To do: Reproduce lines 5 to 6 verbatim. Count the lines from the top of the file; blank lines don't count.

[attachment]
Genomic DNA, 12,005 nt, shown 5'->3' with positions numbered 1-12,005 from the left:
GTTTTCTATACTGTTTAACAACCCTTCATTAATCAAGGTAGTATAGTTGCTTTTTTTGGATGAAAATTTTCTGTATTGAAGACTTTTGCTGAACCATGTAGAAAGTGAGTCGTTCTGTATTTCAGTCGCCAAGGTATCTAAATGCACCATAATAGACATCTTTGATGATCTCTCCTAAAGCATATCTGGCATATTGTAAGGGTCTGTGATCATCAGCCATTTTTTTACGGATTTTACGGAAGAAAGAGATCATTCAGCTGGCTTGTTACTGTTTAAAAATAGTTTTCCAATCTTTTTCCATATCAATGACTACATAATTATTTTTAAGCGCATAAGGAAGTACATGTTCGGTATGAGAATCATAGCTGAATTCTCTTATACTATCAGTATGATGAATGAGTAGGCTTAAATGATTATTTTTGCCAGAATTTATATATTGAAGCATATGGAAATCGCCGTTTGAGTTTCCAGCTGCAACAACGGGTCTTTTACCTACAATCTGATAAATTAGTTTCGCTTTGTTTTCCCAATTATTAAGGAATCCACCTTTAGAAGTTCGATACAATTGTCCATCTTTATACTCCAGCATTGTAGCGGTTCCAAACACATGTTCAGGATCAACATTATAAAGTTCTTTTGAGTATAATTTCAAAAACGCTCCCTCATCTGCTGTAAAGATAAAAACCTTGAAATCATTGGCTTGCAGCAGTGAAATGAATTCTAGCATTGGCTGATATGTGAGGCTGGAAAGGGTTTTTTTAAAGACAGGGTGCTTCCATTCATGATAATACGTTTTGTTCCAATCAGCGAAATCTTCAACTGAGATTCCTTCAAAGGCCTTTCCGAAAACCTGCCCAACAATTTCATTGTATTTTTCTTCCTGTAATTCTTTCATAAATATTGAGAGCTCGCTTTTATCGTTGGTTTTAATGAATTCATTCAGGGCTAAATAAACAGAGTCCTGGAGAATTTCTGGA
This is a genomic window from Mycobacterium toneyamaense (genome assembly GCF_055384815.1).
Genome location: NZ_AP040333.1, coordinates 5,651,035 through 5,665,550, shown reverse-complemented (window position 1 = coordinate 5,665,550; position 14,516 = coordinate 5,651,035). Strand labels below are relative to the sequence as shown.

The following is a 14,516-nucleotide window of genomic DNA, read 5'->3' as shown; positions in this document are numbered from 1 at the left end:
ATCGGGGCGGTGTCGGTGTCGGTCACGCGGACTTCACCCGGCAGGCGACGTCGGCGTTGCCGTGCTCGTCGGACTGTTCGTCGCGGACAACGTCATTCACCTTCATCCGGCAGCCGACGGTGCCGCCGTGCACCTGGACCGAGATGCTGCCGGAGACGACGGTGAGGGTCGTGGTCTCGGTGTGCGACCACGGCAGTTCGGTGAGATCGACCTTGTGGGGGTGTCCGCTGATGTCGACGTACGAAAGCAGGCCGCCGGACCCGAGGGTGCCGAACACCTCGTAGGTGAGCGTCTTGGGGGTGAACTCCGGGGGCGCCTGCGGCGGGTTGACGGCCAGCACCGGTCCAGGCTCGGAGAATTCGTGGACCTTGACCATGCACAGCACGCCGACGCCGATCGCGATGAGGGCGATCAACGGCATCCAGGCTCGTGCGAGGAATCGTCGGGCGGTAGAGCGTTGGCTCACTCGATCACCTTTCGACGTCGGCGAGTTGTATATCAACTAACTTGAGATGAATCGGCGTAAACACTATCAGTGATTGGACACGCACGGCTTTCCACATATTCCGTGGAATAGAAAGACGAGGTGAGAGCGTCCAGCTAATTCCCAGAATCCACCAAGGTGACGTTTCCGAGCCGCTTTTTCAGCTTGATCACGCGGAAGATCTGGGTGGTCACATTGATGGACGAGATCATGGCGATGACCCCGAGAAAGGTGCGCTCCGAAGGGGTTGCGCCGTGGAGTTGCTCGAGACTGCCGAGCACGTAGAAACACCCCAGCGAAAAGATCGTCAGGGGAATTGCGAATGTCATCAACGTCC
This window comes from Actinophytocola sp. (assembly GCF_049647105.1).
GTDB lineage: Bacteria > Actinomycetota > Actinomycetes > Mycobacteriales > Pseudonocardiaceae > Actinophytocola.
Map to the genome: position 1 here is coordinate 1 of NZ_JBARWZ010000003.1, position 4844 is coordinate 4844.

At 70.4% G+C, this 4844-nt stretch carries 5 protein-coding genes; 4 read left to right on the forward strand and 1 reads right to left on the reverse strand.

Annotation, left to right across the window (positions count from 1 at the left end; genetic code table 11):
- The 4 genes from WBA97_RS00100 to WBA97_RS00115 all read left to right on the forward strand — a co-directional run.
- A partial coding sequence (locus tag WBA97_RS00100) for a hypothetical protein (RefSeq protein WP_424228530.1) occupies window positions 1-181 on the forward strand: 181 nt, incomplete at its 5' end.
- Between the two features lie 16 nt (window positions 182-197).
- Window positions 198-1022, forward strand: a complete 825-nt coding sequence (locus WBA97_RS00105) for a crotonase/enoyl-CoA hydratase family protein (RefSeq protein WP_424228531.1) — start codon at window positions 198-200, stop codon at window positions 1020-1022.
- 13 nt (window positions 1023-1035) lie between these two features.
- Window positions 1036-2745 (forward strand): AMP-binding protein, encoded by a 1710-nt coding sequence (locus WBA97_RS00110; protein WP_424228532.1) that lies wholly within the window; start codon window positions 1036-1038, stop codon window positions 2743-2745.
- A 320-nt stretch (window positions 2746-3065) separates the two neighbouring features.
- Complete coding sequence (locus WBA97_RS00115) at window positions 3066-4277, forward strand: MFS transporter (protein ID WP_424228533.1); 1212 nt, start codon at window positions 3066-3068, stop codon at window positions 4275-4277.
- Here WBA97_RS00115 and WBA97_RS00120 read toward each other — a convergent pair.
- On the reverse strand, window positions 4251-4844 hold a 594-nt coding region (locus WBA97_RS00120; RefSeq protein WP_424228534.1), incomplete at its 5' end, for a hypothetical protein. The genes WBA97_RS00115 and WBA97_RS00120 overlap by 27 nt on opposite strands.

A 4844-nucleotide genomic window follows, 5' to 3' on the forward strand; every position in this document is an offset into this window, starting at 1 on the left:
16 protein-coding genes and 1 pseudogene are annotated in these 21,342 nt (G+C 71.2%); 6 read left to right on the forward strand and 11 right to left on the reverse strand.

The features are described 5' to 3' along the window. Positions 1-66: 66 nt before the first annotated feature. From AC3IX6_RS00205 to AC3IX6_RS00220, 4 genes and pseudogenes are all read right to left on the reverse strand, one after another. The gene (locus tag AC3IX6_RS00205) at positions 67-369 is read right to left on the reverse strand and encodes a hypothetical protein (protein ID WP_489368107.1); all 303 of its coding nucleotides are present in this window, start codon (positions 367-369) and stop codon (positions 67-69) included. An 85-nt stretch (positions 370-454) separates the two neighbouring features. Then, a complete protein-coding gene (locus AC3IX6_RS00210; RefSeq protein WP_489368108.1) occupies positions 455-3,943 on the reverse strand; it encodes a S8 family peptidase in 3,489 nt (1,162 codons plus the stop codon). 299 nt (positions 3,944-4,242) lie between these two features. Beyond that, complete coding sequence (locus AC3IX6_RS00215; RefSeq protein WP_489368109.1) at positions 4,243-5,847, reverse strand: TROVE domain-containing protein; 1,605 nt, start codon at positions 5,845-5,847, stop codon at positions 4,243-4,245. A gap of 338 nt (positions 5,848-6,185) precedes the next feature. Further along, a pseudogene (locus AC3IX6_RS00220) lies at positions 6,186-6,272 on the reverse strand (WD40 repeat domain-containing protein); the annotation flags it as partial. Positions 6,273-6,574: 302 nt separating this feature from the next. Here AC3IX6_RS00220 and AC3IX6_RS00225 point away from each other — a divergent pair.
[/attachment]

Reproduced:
The following is a 14,516-nucleotide window of genomic DNA, read 5'->3' as shown; positions in this document are numbered from 1 at the left end:
ATCGGGGCGGTGTCGGTGTCGGTCACGCGGACTTCACCCGGCAGGCGACGTCGGCGTTGCCGTGCTCGTCGGACTGTTCGTCGCGGACAACGTCATTCACCTTCATCCGGCAGCCGACGGTGCCGCCGTGCACCTGGACCGAGATGCTGCCGGAGACGACGGTGAGGGTCGTGGTCTCGGTGTGCGACCACGGCAGTTCGGTGAGATCGACCTTGTGGGGGTGTCCGCTGATGTCGACGTACGAAAGCAGGCCGCCGGACCCGAGGGTGCCGAACACCTCGTAGGTGAGCGTCTTGGGGGTGAACTCCGGGGGCGCCTGCGGCGGGTTGACGGCCAGCACCGGTCCAGGCTCGGAGAATTCGTGGACCTTGACCATGCACAGCACGCCGACGCCGATCGCGATGAGGGCGATCAACGGCATCCAGGCTCGTGCGAGGAATCGTCGGGCGGTAGAGCGTTGGCTCACTCGATCACCTTTCGACGTCGGCGAGTTGTATATCAACTAACTTGAGATGAATCGGCGTAAACACTATCAGTGATTGGACACGCACGGCTTTCCACATATTCCGTGGAATAGAAAGACGAGGTGAGAGCGTCCAGCTAATTCCCAGAATCCACCAAGGTGACGTTTCCGAGCCGCTTTTTCAGCTTGATCACGCGGAAGATCTGGGTGGTCACATTGATGGACGAGATCATGGCGATGACCCCGAGAAAGGTGCGCTCCGAAGGGGTTGCGCCGTGGAGTTGCTCGAGACTGCCGAGCACGTAGAAACACCCCAGCGAAAAGATCGTCAGGGGAATTGCGAATGTCATCAACGTCC